Quotes on the single life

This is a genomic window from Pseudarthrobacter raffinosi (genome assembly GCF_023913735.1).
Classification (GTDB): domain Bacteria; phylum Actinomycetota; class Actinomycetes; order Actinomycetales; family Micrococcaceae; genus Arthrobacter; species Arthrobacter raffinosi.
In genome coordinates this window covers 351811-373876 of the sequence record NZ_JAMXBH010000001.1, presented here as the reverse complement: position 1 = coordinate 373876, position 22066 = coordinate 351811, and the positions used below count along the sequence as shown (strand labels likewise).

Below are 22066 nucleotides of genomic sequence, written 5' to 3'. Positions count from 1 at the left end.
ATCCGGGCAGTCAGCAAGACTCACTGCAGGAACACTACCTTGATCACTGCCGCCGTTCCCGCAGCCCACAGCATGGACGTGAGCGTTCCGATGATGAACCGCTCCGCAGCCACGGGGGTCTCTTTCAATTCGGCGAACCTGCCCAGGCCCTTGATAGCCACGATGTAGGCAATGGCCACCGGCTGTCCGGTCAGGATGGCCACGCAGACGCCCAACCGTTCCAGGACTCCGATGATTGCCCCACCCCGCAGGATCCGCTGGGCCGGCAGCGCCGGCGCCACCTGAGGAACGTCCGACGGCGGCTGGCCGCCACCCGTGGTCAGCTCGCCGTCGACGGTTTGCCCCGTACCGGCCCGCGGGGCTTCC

Singles are not second "…the nuclear family should not be the center of church life. Rather, the family of God is the center…. It is the church (not married people) that provides a home where all of us find the stability and rootedness that we need." – Peter and Ginger Wallace, “The Church and Singles” in New Horizons, Jan. 2016 "…in the covenant community of God there are no singles. God calls us family: brothers and sisters, mothers and fathers in Christ. We are each to be wonderfully connected to the other as part of a church community, where each person is needed and attached to others in her own family as well as to the broader church family." – Nancy Wilson, Why isn’t a pretty girl like you married? …and other useful comments "The Bible is clear that singleness is not a second-rate status in the church (1 Corinthians 7:8), and it provides several compelling portraits of singles (Paul, Mary, Martha, Lazarus, Lydia, and possibly John the Baptist and even Timothy.)" – Carolyn McCulley "…the Bible refers to Ruth as a virtuous woman (Ruth 3:11) with the same Hebrew phrase used in Proverbs 31. Two uses of the same Hebrew phrase give us data points so that we can better understand the term. We can examine the narrative around these data points and use it to draw conclusions. I totally changed how I thought about Proverbs 31 after seeing the data (for you left-brainers) and story (for you right-brainers) of the virtuous woman of Ruth. Once you see that Ruth was known as a virtuous woman when she was a barren widow from a foreign land, we understand that our ability to be a virtuous woman doesn't depend on a husband and children…" – Wendy Alsup, “A Post Mortem on A Year of Biblical Womanhood” posted to TheologyForWomen.org on Jan. 26, 2016 On seeking a spouse "To love at all is to be vulnerable. Love anything and your heart will be wrung and possibly broken. If you want to make sure of keeping it intact you must give it to no one, not even an animal. Wrap it carefully round with hobbies and little luxuries; avoid all entanglements. Lock it up safe in the casket or coffin of your selfishness. But in that casket, safe, dark, motionless, airless, it will change. It will not be broken; it will become unbreakable, impenetrable, irredeemable. To love is to be vulnerable." – C.S. Lewis, The Four Loves "If you want God to provide you with a husband, you have to consider whether you are the kind of woman that the kind of man you want to marry would want to marry. Shall I go over that again? What kind of woman is that kind of man looking for? Are you that kind of woman?" – Nancy Wilson, Why isn’t a pretty girl like you married? …and other useful comments "One of the dangers with male/female friendships is that more often than not, one of the two wants something more from the relationship. In the end, usually either a heart is broken or, at the very least, the person with the crush is wasting time not looking elsewhere. If you are holding on to a long-term friendship in hopes that one day it will magically turn to love, you are lying to yourself. The chances that your friend will wake up one day and see you in a totally different and romantic light are miniscule. Save yourself the heartache. Keep friendship with the same sex and save the opposite sex for love." – Hayley & Michael DiMarco, Marriable Men, are you taking the servant-leader role (Ephesians 5:25) in the relationship right from the beginning? In any guy-girl dynamic, someone has to be the first to say "I like you" and with that comes the very real risk of being the only one to say it. When that happens, it stings. Are you willing to stick your neck out for this woman? Are you willing to risk looking the fool, so she doesn’t have to? Or are you waiting for her to take the lead and ask you out? – Jon Dykstra, “Marriable Men” in Reformed Perspective, Dec. 2012 One means… "Marriage is a means, not an end. It is one of the means God uses to glorify His name among us, but it is not His only means." – Nancy Wilson, Why isn’t a pretty girl like you married? …and other useful comments Jesus never had sex "The most fully human person who has ever lived, or ever will live, is Jesus Christ, and He never once had sexual intercourse. This can be powerfully liberating to single people who may think at times, “This is one thing I will never have, sexual relations, and in not having it I will not be all I was meant to be.” To this thought Jesus, the virgin, says, “A student is not above his teacher, but everyone who is fully trained will be like his teacher” (Luke 6:40). We will always have mountains of truly human Christ-likeness yet to climb, but sexual intercourse is not one of them. For He never knew it. And He is infinitely whole." – John Piper, Recovering Biblical Manhood and Womanhood, Foreword xix. Singleness has its own challenges "I was almost thirty-four when I got married, so I know something of the loneliness of adult single life. And even after marriage I struggled with discontentment at our son’s soccer or basketball games because I was at least ten years older than the other parents around me…. I do want you to know that if you struggle with discontentment, I’m right there with you. Whatever situation tempts us to be discontent, and however severe it may be, we need to recognize that discontentment is sin. That statement may surprise many readers. We are so used to responding to difficult circumstances with anxiety, frustration, or discontentment that we consider them normal reactions to the varying vicissitudes of life….When we fail to recognize these responses to our circumstances as sin, we are responding no differently from unbelievers who never factor God into their situations." – Jerry Bridges, Respectable Sins "There is nothing in the world wrong with wanting to be married. It is only wrong to be miserable about it. And wanting to be married does not equal discontent. Many women are feeling false guilt about this." – Nancy Wilson, Why isn’t a pretty girl like you married? …and other useful comments "The apostle Paul, who himself was single, provides encouragement for the unmarried by noting that he himself had to learn the secret of contentment (Phil. 4:11). Paul was not born content, nor was his discontentment eradicated at conversion…. How then did Paul learn this contentment? Like his Lord, he learned contentment through the things he suffered (Heb. 5:8). The apostle admits to the Corinthians that while under Satanic attack, he prayed three times for deliverance. Yet the Lord denied his requests and told him, “My grace is sufficient for you, for my power is made perfect in weakness” (2 Cor. 12:8–9). Singleness may be one of those afflictions tailored to you, but his grace is perfected in your weakness. The single Christian who suffers weakness through unrealized marital aspirations and the disappointments of unanswered prayer may yet find grace at work through the unhappiness." – A. Boyd Miller IV, “Contentment in Singleness” in the January 2016 issue of New Horizons "Avoid trading marital distractions for other distractions. Paul may have been right about our freedom from spousal concerns, but in an iPhone, iPad, iPod, whatever iWant world, single people never have trouble finding their share of diversions. In fact, if you’re like me, you crave diversion and tend to default there, whether it’s SportsCenter, Downton Abbey, working out, fancy eating, endless blogging and blog reading, surveying social media, or conquering the latest game. We might call it resting, but too often it looks, smells, and sounds a lot like we’re wasting our singleness." – Marshall Segal, "Single, Satisfied and Sent" "A discontented woman is also very vulnerable when it comes to receiving attention from men that she knows full well are wrong for her. She rationalizes….she will be more likely to consider someone who will maker her far unhappier than she is now." – Nancy Wilson, Why isn’t a pretty girl like you married? …and other useful comments "To quote another , 'The main difference (between singles and married folk) is a heightened risk of loneliness, and heightened temptation to self-absorption, leading to selfishness.' The cure for both of these is hospitality and incorporation: being invited to participate in everyday life, and being expected to contribute to everyday life – in the church and in particular families in the church.” – Peter and Ginger Wallace, “The Church and Singles” in the January 2016 issue of New Horizons Singleness has its own opportunities "I would like you to be free from concern. An unmarried man is concerned about the Lord’s affairs – how he can please the Lord. But a married man is concerned about the affairs of this world – how he can please his wife – and his interests are divided. An unmarried woman or virgin is concerned about the Lord’s affairs: Her aim is to be devoted to the Lord in both body and spirit. But a married woman is concerned about the affairs of this world – how she can please her husband." – 1 Cor. 7:32-34 "I was single when I was senior pastor of a church on the west coast of Canada, and there were all kinds of advantages to that. There were some disadvantages too. But there were some wonderful advantages in terms of the hours I put in, evening visitation, calls when I could get people at home. So there are advantages to being single in the ministry, and singleness should not be despised." – D.A. Carson "Look for ways to serve in the church....What are some ways that you can serve because you are single?" – Peter and Ginger Wallace, “The Church and Singles” in the January 2016 issue of New Horizons "Say “yes” to the spontaneous. It’s just a fact, marriage murders spontaneity — not entirely, but massively. If you haven’t learned this yet, I doubt any of your spontaneous friends are married. One of your greatest spiritual gifts as a single person is your “yes.” Yes to a random phone conversation. Yes to coffee. Yes to help with the move. Yes to stepping in when someone’s sick. Yes to a late-night movie or the special event downtown. You have the unbelievable freedom to say “yes” when married people can’t even ask the question. When the spouse doesn’t exist, you can’t hurt them with your selfless, impulsive decisions. Be willing to say “yes!” and bless others, even when you don’t always feel like it." – Marshall Segal, "Single, Satisfied and Sent"...